It was my lucky day, as an auntie. Something did happen. All the ornaments were taken off, exclaimed over, cuddled, taken out of pockets, put back in pockets, and though I have no doubt that the kid has no clue what it’s for or how it works, she was delighted, and so was her mum, and that was enough for me. Robyn’s reported back since then, and apparently the star was hung on the first with much enthusiasm, and today the candy cane went up. (Unlike her cousin Luis, Myrie seems to be keen on doing them in order, and the candy cane was in the day two pocket, after all the shuffling.)
I didn’t know when I was making the first one that there would be a second, but I’m clear now that there will be a third. When my grandson is three. I’ve got three years to get it together. (That’s right, a grandson. We’re completely shocked and thrilled, Megan is expecting a boy.) I can’t wait to find out what tiny things he’ll like.
Santa Mouse for sure.
(PS. I know too that Gifts for Knitters is a tradition, and I’ll get right on it. Give me a minute, I’ll catch up.)
A president doesn't need a deep, personal understanding of every nuance of every complex international issue. He just needs to have people around him who do have such an understanding. And then -- and this seems to be the vital, missing piece for Donald Trump -- he needs to listen to those people and pay attention when they tell him what he needs to know.
The post ‘Fantastic,’ ‘terrific’ ways to tell when Trump is bluffing appeared first on slacktivist.
Sometimes there’s nothing to do but take matters into our own hands. A reader who is both a mom and a sociologist decided to do just that. After discovering that one of her daughter’s books required some “subversion,” she decided to do a little editing. Here’s to one way of fighting the disempowering messages taught to little girls by capitalist icons:
Lisa Wade, PhD is a professor at Occidental College. She is the author of American Hookup, a book about college sexual culture, and a textbook about gender. You can follow her on Twitter, Facebook, and Instagram.
There is a branch of psychology, nearer to its border with philosophy than with science, which deals with a concept called Social Representations. It is an intriguing field of study, with the central premise that an individual’s perception of reality is shaped inasmuch by cultural narratives as it is by direct physiological perceptions. And further, that physical sensations are, in of themselves, shaped by cultural narratives to begin with.
In the cycling world, trends in tyre width offer an almost too perfect real-life scenario to see this phenomenon at play.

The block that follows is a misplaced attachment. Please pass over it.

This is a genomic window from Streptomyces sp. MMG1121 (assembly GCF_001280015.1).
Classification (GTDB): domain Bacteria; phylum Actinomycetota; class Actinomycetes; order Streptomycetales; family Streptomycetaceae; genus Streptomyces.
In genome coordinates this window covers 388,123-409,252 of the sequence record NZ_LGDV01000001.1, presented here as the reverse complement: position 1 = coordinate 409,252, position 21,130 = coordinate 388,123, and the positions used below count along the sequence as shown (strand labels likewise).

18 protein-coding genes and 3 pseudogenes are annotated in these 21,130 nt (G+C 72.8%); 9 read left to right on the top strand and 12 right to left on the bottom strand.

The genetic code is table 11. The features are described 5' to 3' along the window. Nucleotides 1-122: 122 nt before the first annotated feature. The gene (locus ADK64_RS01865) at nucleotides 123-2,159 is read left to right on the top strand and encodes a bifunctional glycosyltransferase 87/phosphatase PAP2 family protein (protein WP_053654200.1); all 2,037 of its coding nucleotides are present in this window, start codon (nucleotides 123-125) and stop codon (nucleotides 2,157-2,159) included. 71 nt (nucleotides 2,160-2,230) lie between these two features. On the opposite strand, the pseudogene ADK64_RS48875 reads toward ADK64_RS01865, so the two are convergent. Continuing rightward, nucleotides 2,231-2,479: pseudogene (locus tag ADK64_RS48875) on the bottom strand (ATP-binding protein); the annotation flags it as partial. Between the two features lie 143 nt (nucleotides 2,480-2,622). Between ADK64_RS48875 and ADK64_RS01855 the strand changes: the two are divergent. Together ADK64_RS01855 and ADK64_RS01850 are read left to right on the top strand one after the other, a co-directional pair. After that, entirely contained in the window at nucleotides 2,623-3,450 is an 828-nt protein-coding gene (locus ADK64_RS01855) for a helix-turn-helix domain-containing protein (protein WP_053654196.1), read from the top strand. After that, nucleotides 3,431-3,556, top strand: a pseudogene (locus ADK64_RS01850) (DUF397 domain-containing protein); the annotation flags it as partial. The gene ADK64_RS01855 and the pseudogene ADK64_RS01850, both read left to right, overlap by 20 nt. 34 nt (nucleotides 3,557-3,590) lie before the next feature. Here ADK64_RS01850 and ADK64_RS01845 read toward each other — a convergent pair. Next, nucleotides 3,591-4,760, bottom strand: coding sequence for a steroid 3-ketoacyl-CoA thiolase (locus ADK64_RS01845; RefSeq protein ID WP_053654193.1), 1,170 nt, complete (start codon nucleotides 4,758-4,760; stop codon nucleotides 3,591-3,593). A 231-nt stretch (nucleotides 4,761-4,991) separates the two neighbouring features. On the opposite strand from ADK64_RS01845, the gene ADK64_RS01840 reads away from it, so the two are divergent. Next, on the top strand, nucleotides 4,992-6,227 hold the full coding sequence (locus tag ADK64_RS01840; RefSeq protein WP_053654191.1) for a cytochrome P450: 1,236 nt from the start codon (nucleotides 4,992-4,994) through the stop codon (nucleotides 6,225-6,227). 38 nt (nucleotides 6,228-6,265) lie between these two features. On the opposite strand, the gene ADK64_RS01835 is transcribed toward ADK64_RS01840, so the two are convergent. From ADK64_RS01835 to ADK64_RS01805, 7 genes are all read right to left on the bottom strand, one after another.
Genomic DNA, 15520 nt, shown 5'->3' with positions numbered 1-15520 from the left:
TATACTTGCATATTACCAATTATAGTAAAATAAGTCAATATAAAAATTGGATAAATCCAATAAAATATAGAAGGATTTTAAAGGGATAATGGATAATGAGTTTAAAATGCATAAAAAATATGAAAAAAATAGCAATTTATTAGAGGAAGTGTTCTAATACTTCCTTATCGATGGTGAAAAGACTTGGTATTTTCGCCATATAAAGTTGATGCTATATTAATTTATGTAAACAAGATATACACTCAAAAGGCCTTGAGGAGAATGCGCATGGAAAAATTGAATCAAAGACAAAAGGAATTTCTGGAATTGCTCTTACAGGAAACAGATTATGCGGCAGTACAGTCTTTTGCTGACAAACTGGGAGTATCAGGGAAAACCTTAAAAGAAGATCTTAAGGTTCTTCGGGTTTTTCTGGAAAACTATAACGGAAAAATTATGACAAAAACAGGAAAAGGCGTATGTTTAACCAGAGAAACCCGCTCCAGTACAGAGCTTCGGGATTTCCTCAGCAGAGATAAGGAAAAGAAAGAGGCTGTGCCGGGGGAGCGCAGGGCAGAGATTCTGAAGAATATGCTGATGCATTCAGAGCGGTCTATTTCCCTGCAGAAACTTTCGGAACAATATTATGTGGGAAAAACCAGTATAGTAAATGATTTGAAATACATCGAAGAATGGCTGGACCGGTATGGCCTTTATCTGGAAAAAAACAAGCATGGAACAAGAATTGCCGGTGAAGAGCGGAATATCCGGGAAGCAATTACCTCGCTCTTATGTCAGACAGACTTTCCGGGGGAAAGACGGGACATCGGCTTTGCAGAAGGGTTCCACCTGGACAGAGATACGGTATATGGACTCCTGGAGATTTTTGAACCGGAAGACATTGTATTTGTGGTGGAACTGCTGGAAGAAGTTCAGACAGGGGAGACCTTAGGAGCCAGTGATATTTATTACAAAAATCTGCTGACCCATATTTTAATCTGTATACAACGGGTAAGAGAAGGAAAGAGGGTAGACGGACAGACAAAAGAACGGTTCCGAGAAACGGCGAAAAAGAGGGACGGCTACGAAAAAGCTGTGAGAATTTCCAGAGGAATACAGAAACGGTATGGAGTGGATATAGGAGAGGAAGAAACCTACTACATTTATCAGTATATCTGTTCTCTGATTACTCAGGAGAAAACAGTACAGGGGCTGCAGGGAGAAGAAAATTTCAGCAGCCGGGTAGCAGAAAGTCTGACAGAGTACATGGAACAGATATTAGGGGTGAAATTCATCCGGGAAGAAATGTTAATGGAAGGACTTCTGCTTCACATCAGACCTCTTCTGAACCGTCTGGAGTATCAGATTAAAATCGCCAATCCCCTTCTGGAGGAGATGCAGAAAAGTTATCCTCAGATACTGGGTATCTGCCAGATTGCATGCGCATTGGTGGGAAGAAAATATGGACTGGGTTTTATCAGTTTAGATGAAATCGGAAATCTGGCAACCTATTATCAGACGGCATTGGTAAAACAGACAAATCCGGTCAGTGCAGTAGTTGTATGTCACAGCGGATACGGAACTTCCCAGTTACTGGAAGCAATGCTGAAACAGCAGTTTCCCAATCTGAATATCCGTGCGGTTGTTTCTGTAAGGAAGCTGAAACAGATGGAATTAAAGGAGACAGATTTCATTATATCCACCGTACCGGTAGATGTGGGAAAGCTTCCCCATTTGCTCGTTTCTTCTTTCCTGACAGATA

Over the past few years there has been a distinct shift in the popular narrative regarding what tyre width is optimal. I am sure I can’t be alone in remembering that as recently as 5 years ago, 23mm was considered the standard width for road use, and 21mm were not uncommon. When I moved to Ireland, some cyclists were even riding 19mm. The 25mm tyres on my roadbike were seen as exotically wide. And slow!
“You are making things harder on yourself with those big fat tyres,” I was told by People Who Knew, by People With Experience. This was followed by convincing technical explanations as to why narrow tyres roll faster.
Which is all well and good. People are entitled to their opinions. Except…
A couple of days ago, I bumped into one of those people again. I don’t think he remembered our earlier tyre debate; it had been a while. As bike people do, he examined my bike. When his gaze fell on the tyres he gave them a critical look: “You’d do better with 28s sure!” As I listened in stunned and not undelighted silence, he then proceeded to explain why wider tyres run at lower pressures roll faster, referencing road.cc, which in turn had referenced “that clever German fella in Seattle.”
“But sure you'll feel it yourself!” he added, encouraging me to give wider tyres a try as we waved good-bye.
So what exactly is it that we feel as we ride tyres of different width and form impressions of speed and comfort? If the same people who were convinced they felt fastest on 21mm tyres a few years ago are now convinced they feel fastest on 25mm tyres, there must be some degree of external influence involved. To what extent are these physical sensations shaped by the current popular narratives - by the latest arguments in cycling magazines and forums, by the opinions of club-mates and bike shop staff, by what "the pros" ride?
I am no stranger to a 28mm tyre on a road bike. Or to a 32mm tyre. Or 42mm for that matter. And like everyone else, I sense - or think I sense - the so-called sweet spot. For road use, that sweet spot hovers at 25mm. Too wide by 2010 standards and too narrow by 2016 standards, it stubbornly persists in feeling “best,” to me. I cannot justify that feeling with a scientific explanation of rolling resistance. All I can say is 28mm+ feels clumsy and sub-23mm feels precarious, whereas 25mm feels like all is right with the world.